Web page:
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Dr. Jill Bargonetti on Addressing Systemic Barriers to Including African American Women in Breast Cancer Research

, by CRCHD Staff

The NCI Center to Reduce Cancer Health Disparities supports Partnerships to Advance Cancer Health Equity (PACHE) to develop partnerships between institutions serving underserved health disparity populations and underrepresented students (ISUPS) and NCI-designated Cancer Centers. The Hunter College (HC)–Temple University–Fox Chase Cancer Center (TUFCCC) Partnership has made it possible for a newly supported pilot project between the team of co-Investigators Jill Bargonetti, Ph.D., (on the HC side) and Denise C. Connolly, Ph.D., (on the TUFCCC side) to begin a study titled “Evaluating Black and African American Breast Cancer Populations for Therapeutic Targeting of Aberrant p53, MDM2, MDMX, and PARP signaling.” Here, we highlight Dr. Bargonetti, who works at the City University of New York (CUNY) at HC and The Graduate Center (GC).

Jill Bargonetti, Ph.D.

Jill Bargonetti, Ph.D.

CUNY Hunter College is a Hispanic-Serving Institution with a long history of recruiting and training undergraduate and graduate students from groups traditionally underrepresented in the sciences. I am the Chair of the Molecular, Cellular, and Developmental Ph.D. program at the GC and the director of the National Science Foundation–funded postbaccalaureate program at HC ( I am a basic cancer researcher with 3 decades of experience studying the p53 pathway. The newly supported pilot project allows me and my team of Ph.D. students to work alongside the outstanding clinical cancer researchers at TUFCCC, led by Dr. Connolly, who is a basic-translational researcher and Director of the Fox Chase Cancer Center (FCCC) biosample repository facility.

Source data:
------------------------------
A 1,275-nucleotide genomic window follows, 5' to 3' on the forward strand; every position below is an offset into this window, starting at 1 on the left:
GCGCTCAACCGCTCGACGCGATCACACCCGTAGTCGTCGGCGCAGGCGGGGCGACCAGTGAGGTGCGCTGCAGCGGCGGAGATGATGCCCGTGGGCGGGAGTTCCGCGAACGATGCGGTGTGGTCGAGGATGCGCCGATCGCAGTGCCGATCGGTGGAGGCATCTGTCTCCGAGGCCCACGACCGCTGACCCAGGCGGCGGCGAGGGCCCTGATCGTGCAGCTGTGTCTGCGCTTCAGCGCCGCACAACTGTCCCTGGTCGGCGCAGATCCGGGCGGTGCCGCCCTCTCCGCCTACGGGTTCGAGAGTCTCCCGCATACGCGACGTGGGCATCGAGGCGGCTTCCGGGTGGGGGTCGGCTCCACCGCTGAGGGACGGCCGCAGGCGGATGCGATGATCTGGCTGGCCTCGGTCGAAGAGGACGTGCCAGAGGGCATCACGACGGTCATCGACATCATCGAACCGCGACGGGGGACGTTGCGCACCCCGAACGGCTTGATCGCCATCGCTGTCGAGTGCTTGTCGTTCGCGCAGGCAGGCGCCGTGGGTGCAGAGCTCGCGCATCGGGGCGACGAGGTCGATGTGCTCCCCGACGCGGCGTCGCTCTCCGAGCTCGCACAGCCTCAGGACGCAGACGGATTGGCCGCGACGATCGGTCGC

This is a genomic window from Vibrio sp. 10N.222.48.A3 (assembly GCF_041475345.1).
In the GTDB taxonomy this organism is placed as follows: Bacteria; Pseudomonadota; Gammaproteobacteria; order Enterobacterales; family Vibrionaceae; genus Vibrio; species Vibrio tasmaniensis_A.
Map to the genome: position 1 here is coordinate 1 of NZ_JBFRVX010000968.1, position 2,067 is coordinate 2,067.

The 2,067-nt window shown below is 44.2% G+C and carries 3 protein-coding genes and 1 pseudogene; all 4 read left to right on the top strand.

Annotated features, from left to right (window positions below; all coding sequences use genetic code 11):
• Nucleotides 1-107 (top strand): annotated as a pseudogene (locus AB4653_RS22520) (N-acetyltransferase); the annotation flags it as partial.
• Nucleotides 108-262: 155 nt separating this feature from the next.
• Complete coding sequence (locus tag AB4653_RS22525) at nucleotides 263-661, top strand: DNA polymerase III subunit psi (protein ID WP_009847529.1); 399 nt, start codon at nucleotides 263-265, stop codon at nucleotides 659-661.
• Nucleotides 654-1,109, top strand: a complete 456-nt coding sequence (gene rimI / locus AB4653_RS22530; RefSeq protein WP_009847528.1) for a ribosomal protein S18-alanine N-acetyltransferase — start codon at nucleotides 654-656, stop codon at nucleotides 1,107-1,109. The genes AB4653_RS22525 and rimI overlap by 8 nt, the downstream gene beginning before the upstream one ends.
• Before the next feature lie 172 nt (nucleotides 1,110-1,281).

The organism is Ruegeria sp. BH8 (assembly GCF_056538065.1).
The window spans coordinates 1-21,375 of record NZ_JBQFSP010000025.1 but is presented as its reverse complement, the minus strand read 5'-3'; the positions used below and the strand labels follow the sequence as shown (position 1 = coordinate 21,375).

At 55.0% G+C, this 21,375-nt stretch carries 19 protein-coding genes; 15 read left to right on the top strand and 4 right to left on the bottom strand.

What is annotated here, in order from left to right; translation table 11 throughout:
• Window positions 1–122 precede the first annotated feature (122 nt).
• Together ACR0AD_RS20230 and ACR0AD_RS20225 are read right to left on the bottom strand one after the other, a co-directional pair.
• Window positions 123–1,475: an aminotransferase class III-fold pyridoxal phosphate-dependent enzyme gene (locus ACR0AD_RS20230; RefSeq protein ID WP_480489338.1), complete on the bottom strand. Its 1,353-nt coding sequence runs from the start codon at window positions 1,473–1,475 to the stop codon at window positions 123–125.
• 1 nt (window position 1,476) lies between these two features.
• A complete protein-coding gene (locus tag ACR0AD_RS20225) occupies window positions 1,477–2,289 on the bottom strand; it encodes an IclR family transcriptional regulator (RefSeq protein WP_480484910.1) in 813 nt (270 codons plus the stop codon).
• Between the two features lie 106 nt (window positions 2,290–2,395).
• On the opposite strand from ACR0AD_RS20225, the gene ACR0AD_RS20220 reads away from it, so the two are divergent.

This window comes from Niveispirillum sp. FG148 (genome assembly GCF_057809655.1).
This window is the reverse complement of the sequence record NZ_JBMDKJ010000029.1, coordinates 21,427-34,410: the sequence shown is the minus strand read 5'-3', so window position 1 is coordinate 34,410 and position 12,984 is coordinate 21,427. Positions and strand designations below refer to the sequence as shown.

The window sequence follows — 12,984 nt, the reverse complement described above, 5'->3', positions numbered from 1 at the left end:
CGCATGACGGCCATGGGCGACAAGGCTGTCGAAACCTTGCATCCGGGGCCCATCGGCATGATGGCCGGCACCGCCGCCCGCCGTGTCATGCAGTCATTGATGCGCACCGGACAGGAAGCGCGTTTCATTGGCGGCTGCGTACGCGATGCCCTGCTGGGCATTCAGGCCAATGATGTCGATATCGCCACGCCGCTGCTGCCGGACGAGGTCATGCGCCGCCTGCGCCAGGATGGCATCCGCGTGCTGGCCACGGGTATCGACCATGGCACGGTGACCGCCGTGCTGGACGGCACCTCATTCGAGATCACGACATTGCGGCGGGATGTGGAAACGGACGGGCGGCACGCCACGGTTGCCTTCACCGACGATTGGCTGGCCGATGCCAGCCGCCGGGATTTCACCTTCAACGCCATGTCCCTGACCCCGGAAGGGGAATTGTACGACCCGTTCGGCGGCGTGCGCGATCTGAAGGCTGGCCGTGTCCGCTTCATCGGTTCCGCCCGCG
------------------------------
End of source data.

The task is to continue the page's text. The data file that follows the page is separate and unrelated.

Dr. Connolly and I bring together complementary and relevant expertise to study the biomarkers that I have studied for decades. The team is using this pilot award to develop cell culture tools at HC that will be compared for xenograft model drug treatment outcomes at HC and using state-of-the-art new equipment at TUFCCC while training the next generation of diverse HC scientists. The Research Education Core will help the HC Ph.D. researchers spend time at TUFCCC to be trained off of the HC site while they learn and work on the goals of the project.

As the Director of the FCCC biosample repository facility, Dr. Connolly has access to more than 250 diverse breast cancer tissue samples that are being used to build the tissue arrays that will be screened. Our team will compare expression of the oncogenic proteins mutant p53 (mtp53), MDM2, MDMX, and poly-ADP-ribose polymerase (PARP) in breast cancer tissues from Black/African American and White/European American patients and investigate their association with clinical outcomes. The goal is to classify the breast cancers by virtue of their levels of mtp53, MDM2, MDMX, and PARP, which our team predicts will help to guide response of non-BRCA mutant breast cancers to PARP inhibitor treatments. We will also enlist the collaboration of multiple TUFCCC members, including Dr. Shuanzeng (Sam) Wei, M.D., Ph.D., who focuses his studies on MDM2 gene amplification.

Additionally, HC community-participatory scientists in the Community Outreach Core will help us with outreach to community stakeholders to educate the community about the diverse array of breast cancer biomarkers that can be used to predict treatment responses. This study directly addresses the systemic barriers to including African American women in research on understudied biological determinants of breast cancer and includes biomarker studies, targeted therapeutic options to reduce breast cancer disparities, and outreach to the community as pilot goals that will be developed for larger grant applications in the future.

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